SW: How did you become involved in this research, and how would you describe the particular challenges, setbacks, and successes that you've encountered along the way?
I started as a statistical consultant at a biological research institute. Being one of two statisticians among hundreds of ecologists meant a high diversity of interesting projects and a steep learning curve. In such an environment you need to learn a thousand and one different statistical techniques. I also realized that the communication between a statistician and ecologist, and vice versa, is a very important process. You can apply the most advanced statistical technique, but if the person on the other side of the desk, or the reader of your paper, does not understand it, then there is no point in doing it.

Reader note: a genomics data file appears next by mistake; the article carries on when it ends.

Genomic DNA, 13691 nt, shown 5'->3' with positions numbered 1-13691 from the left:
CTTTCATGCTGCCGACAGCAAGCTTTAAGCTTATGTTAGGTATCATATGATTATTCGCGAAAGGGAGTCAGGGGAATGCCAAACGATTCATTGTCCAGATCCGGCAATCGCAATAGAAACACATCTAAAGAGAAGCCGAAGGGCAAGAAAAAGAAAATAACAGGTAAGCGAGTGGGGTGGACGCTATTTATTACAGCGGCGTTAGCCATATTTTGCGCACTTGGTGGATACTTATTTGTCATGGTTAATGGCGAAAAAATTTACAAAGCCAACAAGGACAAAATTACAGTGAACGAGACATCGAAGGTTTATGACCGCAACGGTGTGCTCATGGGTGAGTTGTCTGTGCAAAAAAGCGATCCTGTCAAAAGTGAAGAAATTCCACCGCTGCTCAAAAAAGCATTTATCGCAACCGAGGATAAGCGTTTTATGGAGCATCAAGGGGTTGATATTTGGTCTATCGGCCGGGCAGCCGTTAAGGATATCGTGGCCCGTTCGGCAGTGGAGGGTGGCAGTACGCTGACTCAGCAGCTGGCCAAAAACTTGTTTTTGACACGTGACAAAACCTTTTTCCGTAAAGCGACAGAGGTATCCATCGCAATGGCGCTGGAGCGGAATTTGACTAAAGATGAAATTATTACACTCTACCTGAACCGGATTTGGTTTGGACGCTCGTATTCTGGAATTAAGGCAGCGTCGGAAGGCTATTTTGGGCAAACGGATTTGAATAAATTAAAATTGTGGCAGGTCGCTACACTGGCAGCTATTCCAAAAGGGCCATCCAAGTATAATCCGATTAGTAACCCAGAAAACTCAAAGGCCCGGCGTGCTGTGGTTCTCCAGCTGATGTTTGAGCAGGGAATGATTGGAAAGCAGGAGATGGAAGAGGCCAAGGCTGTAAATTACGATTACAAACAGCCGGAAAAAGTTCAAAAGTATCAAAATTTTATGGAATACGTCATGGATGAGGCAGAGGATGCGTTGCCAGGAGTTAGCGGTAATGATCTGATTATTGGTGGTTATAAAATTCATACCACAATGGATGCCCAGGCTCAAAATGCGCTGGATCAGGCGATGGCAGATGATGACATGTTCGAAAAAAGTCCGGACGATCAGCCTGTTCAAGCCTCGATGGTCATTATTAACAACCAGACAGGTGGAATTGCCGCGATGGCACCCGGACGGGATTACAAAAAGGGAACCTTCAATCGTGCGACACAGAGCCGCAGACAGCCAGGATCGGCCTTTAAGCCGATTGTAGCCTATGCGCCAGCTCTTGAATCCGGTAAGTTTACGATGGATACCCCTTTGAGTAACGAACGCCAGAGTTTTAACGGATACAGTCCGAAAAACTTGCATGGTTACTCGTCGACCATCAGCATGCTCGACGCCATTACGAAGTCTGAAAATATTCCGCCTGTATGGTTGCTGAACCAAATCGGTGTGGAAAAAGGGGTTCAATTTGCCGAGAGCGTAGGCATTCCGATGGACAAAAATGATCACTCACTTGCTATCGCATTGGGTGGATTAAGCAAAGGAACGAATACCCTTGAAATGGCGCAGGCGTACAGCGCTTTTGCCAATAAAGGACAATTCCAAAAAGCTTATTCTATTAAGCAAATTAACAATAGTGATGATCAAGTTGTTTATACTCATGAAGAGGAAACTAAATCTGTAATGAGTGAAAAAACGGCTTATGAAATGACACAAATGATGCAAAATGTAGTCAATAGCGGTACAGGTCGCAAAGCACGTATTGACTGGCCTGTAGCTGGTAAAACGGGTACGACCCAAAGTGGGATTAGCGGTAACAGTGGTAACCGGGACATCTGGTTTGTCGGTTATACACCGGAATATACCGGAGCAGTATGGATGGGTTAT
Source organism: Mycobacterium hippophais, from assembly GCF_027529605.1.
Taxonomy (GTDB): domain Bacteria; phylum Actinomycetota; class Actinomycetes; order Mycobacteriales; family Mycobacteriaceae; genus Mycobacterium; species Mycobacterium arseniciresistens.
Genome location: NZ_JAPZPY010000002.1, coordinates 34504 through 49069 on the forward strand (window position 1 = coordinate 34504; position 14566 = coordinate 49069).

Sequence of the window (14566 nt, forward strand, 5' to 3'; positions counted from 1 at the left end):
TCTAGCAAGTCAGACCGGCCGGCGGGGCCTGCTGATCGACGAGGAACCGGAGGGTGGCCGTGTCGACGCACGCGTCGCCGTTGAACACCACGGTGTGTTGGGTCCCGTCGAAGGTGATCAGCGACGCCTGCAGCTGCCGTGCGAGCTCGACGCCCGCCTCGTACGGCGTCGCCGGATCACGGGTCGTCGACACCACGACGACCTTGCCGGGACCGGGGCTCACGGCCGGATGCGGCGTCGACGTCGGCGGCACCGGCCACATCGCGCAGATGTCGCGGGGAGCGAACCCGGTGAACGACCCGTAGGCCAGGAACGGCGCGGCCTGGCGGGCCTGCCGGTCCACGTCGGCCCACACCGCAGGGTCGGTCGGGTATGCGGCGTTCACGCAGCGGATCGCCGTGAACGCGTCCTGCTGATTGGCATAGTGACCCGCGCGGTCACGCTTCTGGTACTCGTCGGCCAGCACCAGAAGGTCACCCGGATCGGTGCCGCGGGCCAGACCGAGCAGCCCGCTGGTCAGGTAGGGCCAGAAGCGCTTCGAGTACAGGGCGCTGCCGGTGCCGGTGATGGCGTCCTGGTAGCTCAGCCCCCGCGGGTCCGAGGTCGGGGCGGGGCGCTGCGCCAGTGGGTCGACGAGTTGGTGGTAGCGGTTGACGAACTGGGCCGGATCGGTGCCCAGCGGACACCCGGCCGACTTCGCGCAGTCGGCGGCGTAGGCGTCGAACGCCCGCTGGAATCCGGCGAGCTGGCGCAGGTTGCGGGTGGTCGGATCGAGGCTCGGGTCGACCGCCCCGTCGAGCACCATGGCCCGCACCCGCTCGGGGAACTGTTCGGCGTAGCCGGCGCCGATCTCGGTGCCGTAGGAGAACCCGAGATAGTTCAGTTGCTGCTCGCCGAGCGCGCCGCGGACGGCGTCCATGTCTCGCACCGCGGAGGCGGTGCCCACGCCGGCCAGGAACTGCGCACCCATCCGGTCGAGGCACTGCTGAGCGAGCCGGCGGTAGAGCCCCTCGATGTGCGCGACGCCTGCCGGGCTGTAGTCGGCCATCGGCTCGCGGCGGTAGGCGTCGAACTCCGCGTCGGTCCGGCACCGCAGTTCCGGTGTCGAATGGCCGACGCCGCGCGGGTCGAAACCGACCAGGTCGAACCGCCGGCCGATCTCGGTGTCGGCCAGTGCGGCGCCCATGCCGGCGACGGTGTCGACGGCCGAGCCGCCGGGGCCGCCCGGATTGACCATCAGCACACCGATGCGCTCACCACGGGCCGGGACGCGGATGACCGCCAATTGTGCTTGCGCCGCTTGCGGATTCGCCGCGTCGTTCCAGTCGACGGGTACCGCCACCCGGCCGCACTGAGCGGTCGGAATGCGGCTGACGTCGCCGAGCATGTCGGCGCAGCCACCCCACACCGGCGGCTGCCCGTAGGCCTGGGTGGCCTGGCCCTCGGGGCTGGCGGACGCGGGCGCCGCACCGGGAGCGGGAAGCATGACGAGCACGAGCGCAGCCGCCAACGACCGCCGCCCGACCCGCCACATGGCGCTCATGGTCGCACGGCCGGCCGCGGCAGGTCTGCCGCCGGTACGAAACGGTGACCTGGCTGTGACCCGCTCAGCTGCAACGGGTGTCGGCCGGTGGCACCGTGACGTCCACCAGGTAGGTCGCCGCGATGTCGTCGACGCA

Based on this experience, I wrote a book called Analysing Ecological Data (2007), together with the ecologists Ieno and Smith, and published it with Springer. This was shortly followed by two other books published with Springer, Mixed Effects Models and Extensions in Ecology with R (2009) by Zuur, Ieno, Saveliev and Smith, and A Beginner’s Guide to R (2009) by Zuur, Ieno and Meesters. All these books are based on cooperation between statisticians and biologists, and all use real and (very) messy data—something that many readers appreciate.
These books form the basis of a series of five-day statistical courses provided by the first two authors of this paper, Zuur and Ieno, who have taught over 7,000 ecologists from around the world. These hugely popular courses cover topics like R, data exploration, regression, GLM, GAM, mixed effects models, multivariate analysis, zero inflation, etc.